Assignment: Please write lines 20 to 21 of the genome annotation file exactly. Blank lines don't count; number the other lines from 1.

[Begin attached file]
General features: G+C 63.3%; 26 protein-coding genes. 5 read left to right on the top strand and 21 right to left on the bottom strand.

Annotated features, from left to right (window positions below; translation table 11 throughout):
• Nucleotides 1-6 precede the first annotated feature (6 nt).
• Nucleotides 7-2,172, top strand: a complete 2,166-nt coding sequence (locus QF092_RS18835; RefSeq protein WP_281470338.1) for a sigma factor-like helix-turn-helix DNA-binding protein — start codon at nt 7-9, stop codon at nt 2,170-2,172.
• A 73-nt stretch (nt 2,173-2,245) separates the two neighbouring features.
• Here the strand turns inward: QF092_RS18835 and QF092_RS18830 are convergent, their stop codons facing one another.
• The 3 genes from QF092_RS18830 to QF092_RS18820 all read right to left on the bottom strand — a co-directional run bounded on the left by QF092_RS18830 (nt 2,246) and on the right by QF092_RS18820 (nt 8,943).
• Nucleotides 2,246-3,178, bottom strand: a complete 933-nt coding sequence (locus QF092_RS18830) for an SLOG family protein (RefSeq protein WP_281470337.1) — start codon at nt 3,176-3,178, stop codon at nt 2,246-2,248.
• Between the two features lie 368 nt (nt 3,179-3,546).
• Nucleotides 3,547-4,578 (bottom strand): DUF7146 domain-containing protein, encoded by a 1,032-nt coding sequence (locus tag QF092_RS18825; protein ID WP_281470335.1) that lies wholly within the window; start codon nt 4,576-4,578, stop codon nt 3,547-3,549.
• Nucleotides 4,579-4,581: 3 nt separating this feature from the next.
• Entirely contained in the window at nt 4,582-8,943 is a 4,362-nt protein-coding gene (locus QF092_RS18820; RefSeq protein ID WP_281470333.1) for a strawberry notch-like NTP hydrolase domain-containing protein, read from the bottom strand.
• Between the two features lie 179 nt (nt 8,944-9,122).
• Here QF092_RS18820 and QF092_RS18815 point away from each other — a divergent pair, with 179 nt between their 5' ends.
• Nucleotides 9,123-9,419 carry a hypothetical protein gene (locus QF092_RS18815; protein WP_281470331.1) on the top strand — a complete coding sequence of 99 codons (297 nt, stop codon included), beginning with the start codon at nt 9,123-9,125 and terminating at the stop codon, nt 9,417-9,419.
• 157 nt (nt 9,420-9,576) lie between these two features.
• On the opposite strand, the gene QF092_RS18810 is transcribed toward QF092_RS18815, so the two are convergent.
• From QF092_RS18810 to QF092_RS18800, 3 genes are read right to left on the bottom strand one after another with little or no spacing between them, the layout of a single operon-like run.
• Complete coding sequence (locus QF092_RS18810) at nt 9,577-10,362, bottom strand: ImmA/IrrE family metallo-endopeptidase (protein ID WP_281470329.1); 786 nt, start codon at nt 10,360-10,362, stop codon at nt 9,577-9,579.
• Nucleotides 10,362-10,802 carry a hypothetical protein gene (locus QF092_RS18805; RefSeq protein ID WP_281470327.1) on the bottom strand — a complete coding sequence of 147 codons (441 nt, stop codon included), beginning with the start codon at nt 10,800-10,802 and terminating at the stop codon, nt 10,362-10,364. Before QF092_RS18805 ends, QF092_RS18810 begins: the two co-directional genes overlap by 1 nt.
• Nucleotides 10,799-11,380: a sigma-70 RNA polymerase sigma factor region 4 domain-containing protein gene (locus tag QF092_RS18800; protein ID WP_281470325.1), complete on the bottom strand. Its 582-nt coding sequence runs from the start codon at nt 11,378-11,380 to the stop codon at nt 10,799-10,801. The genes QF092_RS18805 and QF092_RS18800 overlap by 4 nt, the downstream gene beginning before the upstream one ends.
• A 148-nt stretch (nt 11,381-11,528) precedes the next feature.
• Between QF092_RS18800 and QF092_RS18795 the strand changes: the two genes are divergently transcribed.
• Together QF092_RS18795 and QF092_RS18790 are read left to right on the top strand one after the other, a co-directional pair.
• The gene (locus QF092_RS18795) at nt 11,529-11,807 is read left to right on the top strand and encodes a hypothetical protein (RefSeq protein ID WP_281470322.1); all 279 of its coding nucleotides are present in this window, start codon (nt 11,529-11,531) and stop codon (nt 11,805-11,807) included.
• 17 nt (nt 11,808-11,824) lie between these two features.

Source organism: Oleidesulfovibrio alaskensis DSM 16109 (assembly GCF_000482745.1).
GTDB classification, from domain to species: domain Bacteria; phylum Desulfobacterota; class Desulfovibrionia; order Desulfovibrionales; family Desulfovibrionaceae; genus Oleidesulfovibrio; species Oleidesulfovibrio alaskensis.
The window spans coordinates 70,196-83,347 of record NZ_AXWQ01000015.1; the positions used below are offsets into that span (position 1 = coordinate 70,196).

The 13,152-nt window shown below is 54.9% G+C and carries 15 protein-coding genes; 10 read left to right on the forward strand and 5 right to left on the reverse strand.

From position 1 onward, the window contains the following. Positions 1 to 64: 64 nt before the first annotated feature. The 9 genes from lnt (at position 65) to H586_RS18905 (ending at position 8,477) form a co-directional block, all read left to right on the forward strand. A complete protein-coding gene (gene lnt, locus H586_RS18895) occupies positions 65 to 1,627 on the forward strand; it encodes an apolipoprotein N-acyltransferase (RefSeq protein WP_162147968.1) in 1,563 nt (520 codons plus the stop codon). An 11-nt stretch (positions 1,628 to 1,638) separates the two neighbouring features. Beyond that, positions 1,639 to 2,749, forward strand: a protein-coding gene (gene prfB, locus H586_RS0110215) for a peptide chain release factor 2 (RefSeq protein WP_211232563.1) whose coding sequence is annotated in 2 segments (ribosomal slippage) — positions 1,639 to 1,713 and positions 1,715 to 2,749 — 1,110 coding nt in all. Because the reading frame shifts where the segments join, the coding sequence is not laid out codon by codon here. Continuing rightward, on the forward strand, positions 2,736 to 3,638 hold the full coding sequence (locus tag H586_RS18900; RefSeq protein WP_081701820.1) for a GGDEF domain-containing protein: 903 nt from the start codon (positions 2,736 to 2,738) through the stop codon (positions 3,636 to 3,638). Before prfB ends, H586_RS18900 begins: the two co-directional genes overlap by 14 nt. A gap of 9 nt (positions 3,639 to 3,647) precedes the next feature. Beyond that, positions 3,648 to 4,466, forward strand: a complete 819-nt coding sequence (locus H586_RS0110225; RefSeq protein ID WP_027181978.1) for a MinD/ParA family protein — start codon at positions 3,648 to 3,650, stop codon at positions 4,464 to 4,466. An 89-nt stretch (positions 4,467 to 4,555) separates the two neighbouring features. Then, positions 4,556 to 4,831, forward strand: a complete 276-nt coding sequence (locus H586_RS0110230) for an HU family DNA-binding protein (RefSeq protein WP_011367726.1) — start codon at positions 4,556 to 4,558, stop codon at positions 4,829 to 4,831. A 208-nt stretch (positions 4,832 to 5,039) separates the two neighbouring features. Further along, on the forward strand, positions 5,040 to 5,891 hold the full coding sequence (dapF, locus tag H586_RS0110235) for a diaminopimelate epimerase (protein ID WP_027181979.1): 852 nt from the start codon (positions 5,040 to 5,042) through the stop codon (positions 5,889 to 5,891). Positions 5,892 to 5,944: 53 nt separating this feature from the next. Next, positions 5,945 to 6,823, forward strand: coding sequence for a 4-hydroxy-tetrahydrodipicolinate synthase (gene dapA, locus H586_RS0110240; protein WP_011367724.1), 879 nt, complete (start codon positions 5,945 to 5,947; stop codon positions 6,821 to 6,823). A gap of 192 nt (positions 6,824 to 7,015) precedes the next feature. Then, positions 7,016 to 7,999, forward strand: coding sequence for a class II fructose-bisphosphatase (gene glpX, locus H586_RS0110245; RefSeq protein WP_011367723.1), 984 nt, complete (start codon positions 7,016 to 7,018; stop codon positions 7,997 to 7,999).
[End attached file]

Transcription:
• Nucleotides 10,362-10,802 carry a hypothetical protein gene (locus QF092_RS18805; RefSeq protein ID WP_281470327.1) on the bottom strand — a complete coding sequence of 147 codons (441 nt, stop codon included), beginning with the start codon at nt 10,800-10,802 and terminating at the stop codon, nt 10,362-10,364. Before QF092_RS18805 ends, QF092_RS18810 begins: the two co-directional genes overlap by 1 nt.
• Nucleotides 10,799-11,380: a sigma-70 RNA polymerase sigma factor region 4 domain-containing protein gene (locus tag QF092_RS18800; protein ID WP_281470325.1), complete on the bottom strand. Its 582-nt coding sequence runs from the start codon at nt 11,378-11,380 to the stop codon at nt 10,799-10,801. The genes QF092_RS18805 and QF092_RS18800 overlap by 4 nt, the downstream gene beginning before the upstream one ends.